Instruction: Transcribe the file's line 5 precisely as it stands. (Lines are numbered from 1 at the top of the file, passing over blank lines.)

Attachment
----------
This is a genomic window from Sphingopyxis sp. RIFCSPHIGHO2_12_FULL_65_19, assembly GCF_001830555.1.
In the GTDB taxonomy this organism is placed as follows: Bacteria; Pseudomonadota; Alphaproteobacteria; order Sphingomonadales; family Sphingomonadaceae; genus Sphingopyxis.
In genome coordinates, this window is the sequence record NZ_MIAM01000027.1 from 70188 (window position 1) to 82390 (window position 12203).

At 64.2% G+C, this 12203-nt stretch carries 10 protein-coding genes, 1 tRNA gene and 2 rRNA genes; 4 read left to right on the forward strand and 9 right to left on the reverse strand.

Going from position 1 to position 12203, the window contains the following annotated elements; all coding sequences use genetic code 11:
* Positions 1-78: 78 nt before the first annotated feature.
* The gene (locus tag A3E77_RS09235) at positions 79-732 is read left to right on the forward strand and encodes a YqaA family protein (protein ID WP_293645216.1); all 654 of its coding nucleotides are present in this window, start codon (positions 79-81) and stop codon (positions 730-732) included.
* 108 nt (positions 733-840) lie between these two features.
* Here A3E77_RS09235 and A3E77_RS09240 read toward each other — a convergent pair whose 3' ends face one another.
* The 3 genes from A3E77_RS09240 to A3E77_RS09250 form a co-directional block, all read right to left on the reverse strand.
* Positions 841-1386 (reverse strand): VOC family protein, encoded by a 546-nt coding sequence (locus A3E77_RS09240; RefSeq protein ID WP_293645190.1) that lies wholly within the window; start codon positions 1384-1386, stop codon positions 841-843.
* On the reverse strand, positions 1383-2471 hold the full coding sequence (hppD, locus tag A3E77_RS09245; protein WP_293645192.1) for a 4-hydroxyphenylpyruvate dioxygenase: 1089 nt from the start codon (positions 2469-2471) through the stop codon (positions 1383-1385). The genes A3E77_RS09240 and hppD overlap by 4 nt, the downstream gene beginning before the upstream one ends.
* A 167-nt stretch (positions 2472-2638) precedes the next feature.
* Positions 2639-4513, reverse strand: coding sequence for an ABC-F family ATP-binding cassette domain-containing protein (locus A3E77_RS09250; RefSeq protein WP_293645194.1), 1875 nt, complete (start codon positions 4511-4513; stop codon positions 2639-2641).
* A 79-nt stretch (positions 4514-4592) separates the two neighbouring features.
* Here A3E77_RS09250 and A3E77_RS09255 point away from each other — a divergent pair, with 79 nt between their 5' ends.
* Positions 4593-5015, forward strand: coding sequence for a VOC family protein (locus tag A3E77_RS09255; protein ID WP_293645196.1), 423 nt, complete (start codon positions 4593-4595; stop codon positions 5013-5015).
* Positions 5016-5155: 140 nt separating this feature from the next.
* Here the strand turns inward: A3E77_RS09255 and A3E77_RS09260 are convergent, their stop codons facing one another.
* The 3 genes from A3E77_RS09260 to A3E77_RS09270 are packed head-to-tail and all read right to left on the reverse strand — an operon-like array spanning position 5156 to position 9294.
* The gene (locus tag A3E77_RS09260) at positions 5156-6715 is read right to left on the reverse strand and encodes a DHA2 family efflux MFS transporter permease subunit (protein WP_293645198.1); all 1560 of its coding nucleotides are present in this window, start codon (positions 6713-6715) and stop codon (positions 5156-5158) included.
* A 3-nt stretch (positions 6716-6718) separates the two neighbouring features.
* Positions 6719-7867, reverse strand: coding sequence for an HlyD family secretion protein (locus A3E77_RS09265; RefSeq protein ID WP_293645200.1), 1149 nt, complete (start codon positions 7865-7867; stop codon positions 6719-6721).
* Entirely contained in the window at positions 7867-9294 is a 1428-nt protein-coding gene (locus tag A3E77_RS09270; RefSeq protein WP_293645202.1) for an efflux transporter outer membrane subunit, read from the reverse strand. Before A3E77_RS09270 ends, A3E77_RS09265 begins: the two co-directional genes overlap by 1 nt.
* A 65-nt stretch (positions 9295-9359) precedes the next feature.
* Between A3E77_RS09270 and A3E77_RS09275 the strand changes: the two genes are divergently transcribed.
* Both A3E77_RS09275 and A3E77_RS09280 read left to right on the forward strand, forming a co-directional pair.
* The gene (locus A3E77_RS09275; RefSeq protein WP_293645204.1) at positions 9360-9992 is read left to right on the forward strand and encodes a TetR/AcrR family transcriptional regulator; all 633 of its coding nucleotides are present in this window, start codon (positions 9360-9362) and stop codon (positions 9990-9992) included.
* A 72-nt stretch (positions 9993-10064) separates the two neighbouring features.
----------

Going from position 1 to position 12203, the window contains the following annotated elements; all coding sequences use genetic code 11: